The July 2005 issue of Sweet & Maxwell's European Copyright and Design Reports contains just three decisions:
The IPKat says, wherever in Europe (or even beyond Europe) you are, if you know of any case you think should be reported in the ECDR, drop co-blogmeister Jeremy a line here.
* Microsoft Corp v European Commission, the Court of First Instance's analysis of whether Microsoft's failure to unbundle elements of its software constituted an abuse of a dominant position under Article 82 of the EC Treaty;
* Tayplan Ltd v D&A Contracts, a Scottish Court of Session case that deals with the niceties of perfecting title in copyright;
* Coffey v Warner/Chappell Music Ltd, a delightful High Court decision of Mr Justice Blackburne to the effect that "voice expression", "pitch contour" and certain elements of "syncopation of or around" words did not constitute protectable copyright subject matter. Having held accordingly, he dismissed the claim that Coffey's song was infringed by Madonna's "Nothing Really Matters".
2 Now a patent for Smileys?
This is Microsoft's US patent application 0050156873, filed last week for the creation and transfer of emoticons. According to the Abstract:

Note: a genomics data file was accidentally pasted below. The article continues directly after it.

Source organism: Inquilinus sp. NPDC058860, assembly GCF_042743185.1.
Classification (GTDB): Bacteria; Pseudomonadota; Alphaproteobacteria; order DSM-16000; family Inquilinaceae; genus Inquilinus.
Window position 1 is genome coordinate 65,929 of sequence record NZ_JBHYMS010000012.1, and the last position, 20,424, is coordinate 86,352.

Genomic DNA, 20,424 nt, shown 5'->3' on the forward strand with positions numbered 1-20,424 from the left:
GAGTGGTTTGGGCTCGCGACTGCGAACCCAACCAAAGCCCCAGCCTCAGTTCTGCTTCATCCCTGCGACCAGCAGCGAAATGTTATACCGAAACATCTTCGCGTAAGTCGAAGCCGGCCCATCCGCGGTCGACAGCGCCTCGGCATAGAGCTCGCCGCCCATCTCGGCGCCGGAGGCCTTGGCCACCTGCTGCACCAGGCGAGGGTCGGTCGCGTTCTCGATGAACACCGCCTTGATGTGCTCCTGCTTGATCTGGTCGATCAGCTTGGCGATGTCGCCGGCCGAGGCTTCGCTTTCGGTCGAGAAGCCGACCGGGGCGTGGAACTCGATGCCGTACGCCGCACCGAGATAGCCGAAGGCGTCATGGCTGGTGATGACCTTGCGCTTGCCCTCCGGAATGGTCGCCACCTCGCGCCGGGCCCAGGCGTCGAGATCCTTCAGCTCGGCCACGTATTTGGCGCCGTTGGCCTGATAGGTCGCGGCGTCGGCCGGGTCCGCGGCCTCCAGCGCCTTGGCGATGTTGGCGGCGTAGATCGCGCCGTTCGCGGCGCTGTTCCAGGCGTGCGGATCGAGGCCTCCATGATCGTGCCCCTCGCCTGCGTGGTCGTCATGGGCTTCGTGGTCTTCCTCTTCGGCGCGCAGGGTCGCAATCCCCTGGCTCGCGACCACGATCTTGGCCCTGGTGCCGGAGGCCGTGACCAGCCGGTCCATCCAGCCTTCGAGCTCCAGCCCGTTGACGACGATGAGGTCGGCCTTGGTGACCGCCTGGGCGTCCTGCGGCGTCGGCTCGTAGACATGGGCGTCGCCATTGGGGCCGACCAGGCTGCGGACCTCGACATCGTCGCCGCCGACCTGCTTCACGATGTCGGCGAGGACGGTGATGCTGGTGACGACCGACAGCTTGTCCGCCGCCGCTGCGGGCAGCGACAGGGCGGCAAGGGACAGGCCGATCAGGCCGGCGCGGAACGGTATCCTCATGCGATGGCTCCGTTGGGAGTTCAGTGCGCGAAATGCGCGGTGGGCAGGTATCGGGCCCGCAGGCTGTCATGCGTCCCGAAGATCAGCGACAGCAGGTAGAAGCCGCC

"Methods and devices for creating and transferring custom emoticons allow a user to adopt an arbitrary image as an emoticon, which can then be represented by a character sequence in real-time communication. In one implementation, custom emoticons can be included in a message and transmitted to a receiver in the message. In another implementation, character sequences representing the custom emoticons can be transmitted in the message instead of the custom emoticons in order to preserve performance of text messaging. At the receiving end, the character sequences are replaced by their corresponding custom emoticons, which can be retrieved locally if they have been previously received, or can be retrieved from the sender in a separate communication from the text message if they have not been previously received".Comments -- as if any were needed -- can be found on ZDNet UK , which attacks Microsoft for seeking to patent Smileys. P2PNet explains that its's not precisely Smileys that Microsoft is seeking to patent but in case you still needed any convincing that the USPTO issues patents which go beyond reasonable justification, here's a shortie from the Boston Herald on how the US patent system has gone aground.